Protest is the only way to be heard on this campus. Without it, issues will be handled the traditional way, which is do not handle them. Since I have been President of the Afro-American Society, President Hanlon and his administration has not contacted me once to discuss how Dartmouth can eradicate the racism built into the walls of this campus. But if tomorrow someone writes nigger on a chalkboard, then he will contact me and say, “Jalil, let’s host a discussion with the community, let’s educate your peers on their bias, let’s form a committee to see how to fix this.” He does all this for a week, and goes back to business as usual. See, the college has a collective interest in labeling overt racism as biased individuals. But when we ask them about the racism where Black, Latino, and Native students have not increased in enrollment, they do not want to discuss it. When you ask why we do not have more professors of color, they also do not want to discuss it in the framework of racism. Instead they give you a colorblind response that reflects their collective interest. They say students and professors of color do not want to come here, it is too rural. But when you look at the structures and systems, you get a different story.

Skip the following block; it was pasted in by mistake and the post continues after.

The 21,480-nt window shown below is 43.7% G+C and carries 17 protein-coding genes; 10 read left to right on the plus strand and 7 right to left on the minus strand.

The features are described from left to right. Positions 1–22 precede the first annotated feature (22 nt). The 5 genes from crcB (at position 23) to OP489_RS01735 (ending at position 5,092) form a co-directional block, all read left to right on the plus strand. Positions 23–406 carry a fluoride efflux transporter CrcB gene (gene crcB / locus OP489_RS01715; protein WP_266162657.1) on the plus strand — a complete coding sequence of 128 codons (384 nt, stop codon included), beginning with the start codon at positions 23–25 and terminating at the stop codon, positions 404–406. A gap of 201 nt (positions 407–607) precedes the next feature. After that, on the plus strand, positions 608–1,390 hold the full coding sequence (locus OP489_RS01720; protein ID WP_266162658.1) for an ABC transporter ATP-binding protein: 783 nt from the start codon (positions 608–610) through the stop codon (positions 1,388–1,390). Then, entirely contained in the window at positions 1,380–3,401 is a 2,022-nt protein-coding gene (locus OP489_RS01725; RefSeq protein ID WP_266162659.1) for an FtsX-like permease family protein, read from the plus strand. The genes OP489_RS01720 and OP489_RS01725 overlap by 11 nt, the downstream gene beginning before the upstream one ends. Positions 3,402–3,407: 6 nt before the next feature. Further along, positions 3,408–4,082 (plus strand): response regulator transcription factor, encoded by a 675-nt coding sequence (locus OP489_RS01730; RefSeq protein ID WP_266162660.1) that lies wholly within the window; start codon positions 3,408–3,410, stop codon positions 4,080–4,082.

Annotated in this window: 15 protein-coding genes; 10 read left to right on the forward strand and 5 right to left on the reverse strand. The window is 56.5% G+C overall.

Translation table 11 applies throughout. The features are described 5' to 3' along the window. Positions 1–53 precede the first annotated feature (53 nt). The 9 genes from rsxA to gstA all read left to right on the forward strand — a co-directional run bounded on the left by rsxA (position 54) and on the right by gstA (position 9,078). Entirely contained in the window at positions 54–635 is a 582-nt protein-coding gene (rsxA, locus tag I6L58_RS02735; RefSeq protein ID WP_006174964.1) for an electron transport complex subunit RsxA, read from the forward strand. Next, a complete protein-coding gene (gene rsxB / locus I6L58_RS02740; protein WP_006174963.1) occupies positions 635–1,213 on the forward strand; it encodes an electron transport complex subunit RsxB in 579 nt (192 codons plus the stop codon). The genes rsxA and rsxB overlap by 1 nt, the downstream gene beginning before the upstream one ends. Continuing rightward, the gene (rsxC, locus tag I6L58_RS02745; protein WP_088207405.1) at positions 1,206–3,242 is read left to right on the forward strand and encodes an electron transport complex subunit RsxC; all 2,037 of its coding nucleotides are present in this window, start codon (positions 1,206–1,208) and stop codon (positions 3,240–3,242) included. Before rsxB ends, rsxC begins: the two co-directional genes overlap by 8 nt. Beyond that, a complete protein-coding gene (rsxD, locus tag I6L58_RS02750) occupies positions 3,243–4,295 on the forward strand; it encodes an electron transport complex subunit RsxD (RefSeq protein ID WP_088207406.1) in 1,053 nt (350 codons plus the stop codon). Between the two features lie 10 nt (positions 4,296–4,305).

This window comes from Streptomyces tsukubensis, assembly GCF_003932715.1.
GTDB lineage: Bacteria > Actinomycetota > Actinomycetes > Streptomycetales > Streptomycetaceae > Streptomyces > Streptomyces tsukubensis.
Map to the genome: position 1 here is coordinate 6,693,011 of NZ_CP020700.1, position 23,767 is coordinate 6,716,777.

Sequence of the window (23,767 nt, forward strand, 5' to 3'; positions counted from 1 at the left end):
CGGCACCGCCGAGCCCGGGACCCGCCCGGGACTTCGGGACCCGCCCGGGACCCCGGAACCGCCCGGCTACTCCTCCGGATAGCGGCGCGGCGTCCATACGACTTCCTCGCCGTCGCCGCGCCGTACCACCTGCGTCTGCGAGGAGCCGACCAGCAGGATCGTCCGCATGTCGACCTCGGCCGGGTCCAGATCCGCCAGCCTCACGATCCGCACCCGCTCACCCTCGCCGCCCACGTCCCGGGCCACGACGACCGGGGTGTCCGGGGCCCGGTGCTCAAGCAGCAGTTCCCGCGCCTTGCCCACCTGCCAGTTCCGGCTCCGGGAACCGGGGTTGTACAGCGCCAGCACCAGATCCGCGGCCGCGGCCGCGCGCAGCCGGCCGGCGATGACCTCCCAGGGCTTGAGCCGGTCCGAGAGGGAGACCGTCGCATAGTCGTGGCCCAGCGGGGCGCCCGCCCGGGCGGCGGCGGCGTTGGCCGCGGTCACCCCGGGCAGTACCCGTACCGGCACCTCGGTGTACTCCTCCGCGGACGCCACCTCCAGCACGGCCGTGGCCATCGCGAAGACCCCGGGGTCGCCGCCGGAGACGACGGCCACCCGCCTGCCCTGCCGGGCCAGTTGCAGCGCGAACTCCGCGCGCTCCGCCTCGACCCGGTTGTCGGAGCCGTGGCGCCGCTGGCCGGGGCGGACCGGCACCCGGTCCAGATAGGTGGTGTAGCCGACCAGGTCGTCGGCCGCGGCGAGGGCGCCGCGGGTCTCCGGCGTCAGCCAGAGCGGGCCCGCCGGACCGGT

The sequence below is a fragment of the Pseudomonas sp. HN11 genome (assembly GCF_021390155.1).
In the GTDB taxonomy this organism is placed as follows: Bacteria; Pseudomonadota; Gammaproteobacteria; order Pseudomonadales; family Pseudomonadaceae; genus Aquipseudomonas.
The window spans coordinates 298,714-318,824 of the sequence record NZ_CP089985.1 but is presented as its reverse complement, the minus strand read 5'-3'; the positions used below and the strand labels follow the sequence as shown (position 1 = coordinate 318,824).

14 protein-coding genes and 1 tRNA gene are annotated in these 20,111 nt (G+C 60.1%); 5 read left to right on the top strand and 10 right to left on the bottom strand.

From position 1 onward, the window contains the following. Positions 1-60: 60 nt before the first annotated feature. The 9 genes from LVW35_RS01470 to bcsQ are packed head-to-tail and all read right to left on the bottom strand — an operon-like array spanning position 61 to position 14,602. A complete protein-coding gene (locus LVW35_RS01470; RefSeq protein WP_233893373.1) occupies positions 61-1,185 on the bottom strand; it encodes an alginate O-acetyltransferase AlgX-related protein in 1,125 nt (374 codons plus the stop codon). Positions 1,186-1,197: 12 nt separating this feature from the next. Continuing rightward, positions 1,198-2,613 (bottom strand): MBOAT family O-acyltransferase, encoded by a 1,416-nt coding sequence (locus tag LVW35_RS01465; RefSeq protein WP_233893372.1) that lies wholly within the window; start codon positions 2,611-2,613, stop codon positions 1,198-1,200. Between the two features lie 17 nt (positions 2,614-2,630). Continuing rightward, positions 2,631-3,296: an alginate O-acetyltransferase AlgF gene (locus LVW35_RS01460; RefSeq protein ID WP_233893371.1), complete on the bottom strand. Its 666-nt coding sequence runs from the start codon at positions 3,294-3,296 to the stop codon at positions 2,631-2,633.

The first sizeable class of Black students at Dartmouth was in 1969: there were 81 Black students in the freshmen class. Today, in the freshmen class there are 84 black students. Over 44 years, even with the inclusion of women, Dartmouth has grown their Black student enrollment in the freshmen class by three students, even though Black student applicants have doubled over the last five years. Guess what, Black people do want to come here, by the thousands. For Latino students, in the class of 2013 there were 94 students. But that number has dropped every year since, and now there are only 75 Latino students in the class of 2017. That is a 20 percent drop over four years, even though Latino student applicants have almost tripled in the last five years. Guess what, Latino people do want to come here, by the thousands. Furthermore, for a college that claims it was founded to educate Natives, which is ironic and oppressive in itself, they have not even lived up to that claim. It took Dartmouth 200 years just to graduate its first 20 Native students, when they were able to graduate 20 white men in their first five years. And today, Native students’ numbers remain low with only 46 students in the freshmen class. I have been working on faculty of color recruitment/retention since my freshmen year and there has been no true commitment to recruiting faculty of color. This lack of access for students and professors of color is the racist system we face.